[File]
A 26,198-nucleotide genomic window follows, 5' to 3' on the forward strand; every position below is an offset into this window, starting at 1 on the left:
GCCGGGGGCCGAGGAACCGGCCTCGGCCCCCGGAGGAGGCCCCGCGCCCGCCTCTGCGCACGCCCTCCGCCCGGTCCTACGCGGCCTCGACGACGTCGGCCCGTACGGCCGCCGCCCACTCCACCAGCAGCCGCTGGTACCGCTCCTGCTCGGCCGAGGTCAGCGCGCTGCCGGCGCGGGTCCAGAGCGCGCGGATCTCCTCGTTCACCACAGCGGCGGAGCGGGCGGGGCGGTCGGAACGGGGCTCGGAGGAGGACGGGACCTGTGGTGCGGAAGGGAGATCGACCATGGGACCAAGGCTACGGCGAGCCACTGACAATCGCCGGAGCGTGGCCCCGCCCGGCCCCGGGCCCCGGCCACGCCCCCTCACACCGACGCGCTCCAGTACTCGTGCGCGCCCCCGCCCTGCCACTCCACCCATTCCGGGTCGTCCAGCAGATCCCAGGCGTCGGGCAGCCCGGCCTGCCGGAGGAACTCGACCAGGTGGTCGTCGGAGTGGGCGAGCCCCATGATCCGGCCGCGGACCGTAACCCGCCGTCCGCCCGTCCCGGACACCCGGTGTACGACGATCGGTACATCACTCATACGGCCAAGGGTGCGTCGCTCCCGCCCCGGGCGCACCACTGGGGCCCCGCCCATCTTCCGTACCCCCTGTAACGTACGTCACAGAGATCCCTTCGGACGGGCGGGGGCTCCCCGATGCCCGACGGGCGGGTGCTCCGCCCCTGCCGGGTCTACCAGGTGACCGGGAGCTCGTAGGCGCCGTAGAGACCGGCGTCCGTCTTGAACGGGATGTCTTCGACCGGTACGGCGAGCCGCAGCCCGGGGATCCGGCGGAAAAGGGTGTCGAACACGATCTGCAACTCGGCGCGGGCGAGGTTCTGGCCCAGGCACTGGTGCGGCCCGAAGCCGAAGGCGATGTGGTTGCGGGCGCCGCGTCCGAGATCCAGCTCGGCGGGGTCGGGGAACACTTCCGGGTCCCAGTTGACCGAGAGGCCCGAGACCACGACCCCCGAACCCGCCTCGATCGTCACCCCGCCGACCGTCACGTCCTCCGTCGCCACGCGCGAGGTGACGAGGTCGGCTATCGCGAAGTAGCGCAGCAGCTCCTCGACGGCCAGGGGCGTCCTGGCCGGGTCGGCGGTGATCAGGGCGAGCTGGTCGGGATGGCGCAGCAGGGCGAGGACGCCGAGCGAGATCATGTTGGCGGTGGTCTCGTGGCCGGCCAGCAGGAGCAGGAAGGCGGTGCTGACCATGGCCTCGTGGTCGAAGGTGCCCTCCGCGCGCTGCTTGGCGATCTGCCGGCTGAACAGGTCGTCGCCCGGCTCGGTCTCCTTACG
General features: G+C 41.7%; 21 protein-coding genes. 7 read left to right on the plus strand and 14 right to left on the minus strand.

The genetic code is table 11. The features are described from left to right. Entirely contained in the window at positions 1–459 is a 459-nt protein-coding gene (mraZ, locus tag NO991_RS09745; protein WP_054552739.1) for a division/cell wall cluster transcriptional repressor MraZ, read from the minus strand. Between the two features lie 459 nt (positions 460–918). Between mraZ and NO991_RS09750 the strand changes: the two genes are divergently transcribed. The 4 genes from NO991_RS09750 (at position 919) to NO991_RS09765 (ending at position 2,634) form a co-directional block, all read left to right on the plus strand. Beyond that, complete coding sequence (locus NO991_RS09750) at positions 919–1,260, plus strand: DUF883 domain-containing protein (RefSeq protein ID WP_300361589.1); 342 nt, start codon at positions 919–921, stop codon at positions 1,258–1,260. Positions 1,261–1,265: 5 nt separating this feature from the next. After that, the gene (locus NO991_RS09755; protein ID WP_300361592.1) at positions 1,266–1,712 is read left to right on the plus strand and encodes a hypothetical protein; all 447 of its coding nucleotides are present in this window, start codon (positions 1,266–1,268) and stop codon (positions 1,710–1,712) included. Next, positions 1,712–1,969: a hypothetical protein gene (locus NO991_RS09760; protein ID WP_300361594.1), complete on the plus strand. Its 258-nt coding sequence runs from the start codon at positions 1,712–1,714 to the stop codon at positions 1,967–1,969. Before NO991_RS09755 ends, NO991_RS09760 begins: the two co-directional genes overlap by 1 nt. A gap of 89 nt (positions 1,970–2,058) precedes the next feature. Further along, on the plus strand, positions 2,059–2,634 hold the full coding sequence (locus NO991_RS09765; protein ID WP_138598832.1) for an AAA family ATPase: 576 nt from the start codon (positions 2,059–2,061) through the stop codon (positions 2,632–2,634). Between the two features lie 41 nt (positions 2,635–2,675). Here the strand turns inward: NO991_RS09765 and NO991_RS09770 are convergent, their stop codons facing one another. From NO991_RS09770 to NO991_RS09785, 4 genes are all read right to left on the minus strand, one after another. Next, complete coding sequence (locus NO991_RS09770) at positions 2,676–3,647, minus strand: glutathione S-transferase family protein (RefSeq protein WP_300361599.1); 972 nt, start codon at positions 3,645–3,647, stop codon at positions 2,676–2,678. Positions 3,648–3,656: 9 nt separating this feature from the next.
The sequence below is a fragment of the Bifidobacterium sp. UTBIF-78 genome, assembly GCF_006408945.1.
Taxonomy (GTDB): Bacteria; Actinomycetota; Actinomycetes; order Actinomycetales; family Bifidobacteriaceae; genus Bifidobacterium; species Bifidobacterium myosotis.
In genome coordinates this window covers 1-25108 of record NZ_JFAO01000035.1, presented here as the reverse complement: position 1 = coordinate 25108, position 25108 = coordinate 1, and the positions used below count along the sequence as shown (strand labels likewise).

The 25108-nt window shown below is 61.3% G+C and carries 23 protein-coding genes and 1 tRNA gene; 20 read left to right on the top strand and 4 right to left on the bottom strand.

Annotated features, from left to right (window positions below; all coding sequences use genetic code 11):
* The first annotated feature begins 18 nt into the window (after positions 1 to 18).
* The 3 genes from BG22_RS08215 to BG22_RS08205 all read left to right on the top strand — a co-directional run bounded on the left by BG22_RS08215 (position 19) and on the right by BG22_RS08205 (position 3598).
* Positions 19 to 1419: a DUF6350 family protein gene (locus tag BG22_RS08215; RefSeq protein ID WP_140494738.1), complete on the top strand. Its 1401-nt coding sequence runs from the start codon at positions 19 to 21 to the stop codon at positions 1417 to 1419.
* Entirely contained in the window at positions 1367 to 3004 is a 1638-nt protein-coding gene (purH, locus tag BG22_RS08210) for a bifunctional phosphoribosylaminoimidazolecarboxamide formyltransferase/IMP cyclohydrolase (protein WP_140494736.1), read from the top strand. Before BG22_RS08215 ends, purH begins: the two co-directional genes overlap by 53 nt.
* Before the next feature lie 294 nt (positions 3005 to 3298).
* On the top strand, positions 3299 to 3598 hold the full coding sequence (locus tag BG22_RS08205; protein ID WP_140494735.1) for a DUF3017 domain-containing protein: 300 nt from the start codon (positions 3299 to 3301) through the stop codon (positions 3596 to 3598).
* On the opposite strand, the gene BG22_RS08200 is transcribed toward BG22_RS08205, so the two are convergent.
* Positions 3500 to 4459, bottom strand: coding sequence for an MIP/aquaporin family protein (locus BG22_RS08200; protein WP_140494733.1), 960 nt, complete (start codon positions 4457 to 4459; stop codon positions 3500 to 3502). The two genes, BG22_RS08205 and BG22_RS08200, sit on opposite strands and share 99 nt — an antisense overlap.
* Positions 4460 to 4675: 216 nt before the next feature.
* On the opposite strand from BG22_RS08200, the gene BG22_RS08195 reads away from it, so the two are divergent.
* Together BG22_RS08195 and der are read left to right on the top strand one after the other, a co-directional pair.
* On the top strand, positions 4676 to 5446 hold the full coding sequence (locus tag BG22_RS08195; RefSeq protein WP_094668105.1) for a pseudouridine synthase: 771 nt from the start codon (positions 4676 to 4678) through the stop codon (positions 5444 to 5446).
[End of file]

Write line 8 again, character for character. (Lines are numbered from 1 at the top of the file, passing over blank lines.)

The 25108-nt window shown below is 61.3% G+C and carries 23 protein-coding genes and 1 tRNA gene; 20 read left to right on the top strand and 4 right to left on the bottom strand.